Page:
Clean and disinfect surfaces in accordance with the DH guidelines on cleaning and disinfection to reduce coronavirus (COVID-19) transmission at construction sites. Read more in Related information.
Personal protective equipment (PPE)
This includes providing information about the use, removal, disposal or decontamination of the PPE.
For example, ensuring the PPE does not:
- obstruct vision or mobility, allowing the user to do tasks safely
- introduce other risks
Employees using hoists and lifts may be more at risk to exposure to coronavirus (COVID-19) because it requires them to be in close contact with others and potential contaminated surfaces.
Systems of works may include physical distancing, personal hygiene, PPE and cleaning.
- limiting employee movement between levels and floors on site
- review hoist availability and identify additional hoists for use
- implementing physical distancing and hygiene systems when waiting for hoists,
limiting how many persons can use a hoist at the same time.
Hoist operators may be exposed to additional risk.
Reduce risks by:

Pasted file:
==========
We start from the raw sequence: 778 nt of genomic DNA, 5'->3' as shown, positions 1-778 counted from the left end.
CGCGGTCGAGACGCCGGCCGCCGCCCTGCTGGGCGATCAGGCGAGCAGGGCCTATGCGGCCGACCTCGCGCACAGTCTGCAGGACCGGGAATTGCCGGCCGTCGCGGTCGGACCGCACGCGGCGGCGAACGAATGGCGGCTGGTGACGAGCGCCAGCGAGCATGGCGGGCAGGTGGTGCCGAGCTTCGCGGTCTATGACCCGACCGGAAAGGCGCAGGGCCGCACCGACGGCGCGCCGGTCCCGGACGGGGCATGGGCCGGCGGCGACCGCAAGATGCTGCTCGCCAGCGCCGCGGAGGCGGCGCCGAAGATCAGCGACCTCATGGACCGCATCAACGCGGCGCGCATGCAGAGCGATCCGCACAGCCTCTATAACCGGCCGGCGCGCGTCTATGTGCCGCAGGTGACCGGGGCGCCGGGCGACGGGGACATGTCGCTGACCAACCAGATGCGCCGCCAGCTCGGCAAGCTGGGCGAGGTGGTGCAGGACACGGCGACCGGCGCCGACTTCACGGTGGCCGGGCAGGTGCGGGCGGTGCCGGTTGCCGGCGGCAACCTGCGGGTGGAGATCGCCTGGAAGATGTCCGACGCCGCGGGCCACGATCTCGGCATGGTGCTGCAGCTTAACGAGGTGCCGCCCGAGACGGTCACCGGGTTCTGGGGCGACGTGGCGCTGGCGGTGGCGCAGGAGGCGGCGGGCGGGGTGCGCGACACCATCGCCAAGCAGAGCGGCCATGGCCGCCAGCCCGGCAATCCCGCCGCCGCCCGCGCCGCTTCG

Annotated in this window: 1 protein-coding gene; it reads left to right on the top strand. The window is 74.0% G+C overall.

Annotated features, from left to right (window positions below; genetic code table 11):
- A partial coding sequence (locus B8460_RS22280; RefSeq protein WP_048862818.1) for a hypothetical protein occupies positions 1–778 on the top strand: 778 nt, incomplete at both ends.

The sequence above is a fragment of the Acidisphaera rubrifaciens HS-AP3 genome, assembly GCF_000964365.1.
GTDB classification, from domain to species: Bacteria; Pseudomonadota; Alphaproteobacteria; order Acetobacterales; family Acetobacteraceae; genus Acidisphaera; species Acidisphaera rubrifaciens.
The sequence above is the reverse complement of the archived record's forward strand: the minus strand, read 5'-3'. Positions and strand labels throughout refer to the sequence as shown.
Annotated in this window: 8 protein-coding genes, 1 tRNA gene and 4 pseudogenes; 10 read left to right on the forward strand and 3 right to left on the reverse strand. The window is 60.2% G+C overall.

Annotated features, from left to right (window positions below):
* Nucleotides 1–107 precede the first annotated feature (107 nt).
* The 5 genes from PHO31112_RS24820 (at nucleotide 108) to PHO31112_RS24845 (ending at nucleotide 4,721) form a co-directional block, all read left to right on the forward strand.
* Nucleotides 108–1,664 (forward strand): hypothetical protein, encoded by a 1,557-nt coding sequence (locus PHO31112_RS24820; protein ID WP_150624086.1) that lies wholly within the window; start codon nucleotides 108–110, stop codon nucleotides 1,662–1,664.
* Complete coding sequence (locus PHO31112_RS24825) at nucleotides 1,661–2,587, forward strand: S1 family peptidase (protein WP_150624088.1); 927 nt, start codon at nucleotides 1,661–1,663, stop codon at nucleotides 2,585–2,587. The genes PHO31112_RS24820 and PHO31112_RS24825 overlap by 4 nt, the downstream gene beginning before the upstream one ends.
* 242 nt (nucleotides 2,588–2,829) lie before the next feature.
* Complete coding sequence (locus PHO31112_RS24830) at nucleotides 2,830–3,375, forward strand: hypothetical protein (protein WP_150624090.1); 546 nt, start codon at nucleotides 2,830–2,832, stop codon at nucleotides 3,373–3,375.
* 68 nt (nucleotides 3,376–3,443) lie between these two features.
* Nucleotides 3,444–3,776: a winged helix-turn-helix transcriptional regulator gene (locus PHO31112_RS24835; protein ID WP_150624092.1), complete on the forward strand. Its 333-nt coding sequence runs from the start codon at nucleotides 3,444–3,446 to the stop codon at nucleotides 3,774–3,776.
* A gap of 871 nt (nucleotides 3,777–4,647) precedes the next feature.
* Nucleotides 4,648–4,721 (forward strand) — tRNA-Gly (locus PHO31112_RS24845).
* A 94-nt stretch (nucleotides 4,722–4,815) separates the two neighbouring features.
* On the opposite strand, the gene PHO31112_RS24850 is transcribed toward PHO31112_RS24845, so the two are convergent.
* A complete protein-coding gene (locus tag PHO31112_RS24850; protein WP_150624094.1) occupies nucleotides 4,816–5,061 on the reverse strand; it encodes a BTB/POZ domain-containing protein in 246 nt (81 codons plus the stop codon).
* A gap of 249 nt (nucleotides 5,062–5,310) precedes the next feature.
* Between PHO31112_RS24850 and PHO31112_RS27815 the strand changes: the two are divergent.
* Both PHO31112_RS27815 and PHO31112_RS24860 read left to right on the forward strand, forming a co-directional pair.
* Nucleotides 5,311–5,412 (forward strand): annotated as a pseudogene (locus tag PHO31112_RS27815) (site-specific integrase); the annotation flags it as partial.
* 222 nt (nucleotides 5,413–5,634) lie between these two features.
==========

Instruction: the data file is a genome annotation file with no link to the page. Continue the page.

- providing hoist operators with PPE that helps guard against person-to-person transmission and from touching contaminated surfaces (For example, a surgical mask or P2 respirator)
- encouraging frequent hand washing with soap and water or with hand sanitiser available near the hoist
- changing the hoist operator to a different role every 2 hours
Suspected or confirmed case
Note: DH will contact the affected individual to identify the close and casual contacts. If the employee has attended their workplace while they were infectious and had close contact with other employees, DH will also contact the employer.
Notifiable incidents and COVID-19
From 28 July 2020 new temporary regulations under the Occupational Health and Safety Act 2004 specify when employers and self-employed persons must notify WorkSafe of a confirmed diagnosis of COVID-19 in the workplace. For more information see the guidance Notifiable incidents involving COVID-19.
The response plan and procedure for suspected and confirmed cases should include:
Checklist in portable document format (PDF)
The Managing the risk of exposure to coronavirus (COVID-19) — a simplified checklist for the construction industry is also available in an interactive PDF format for printing.
Managing the risk of COVID-19 exposure: Construction
DH: About coronavirus - How does coronavirus spread?External link
DH: Cleaning and disinfecting for business and construction sitesExternal link
DH: Coronavirus (COVID-19)External link
DH: About coronavirus - How do you define close contact?External link
Occupational Health and Safety Act and regulations
DH: Cleaning and disinfecting to reduce COVID-19 transmissionExternal link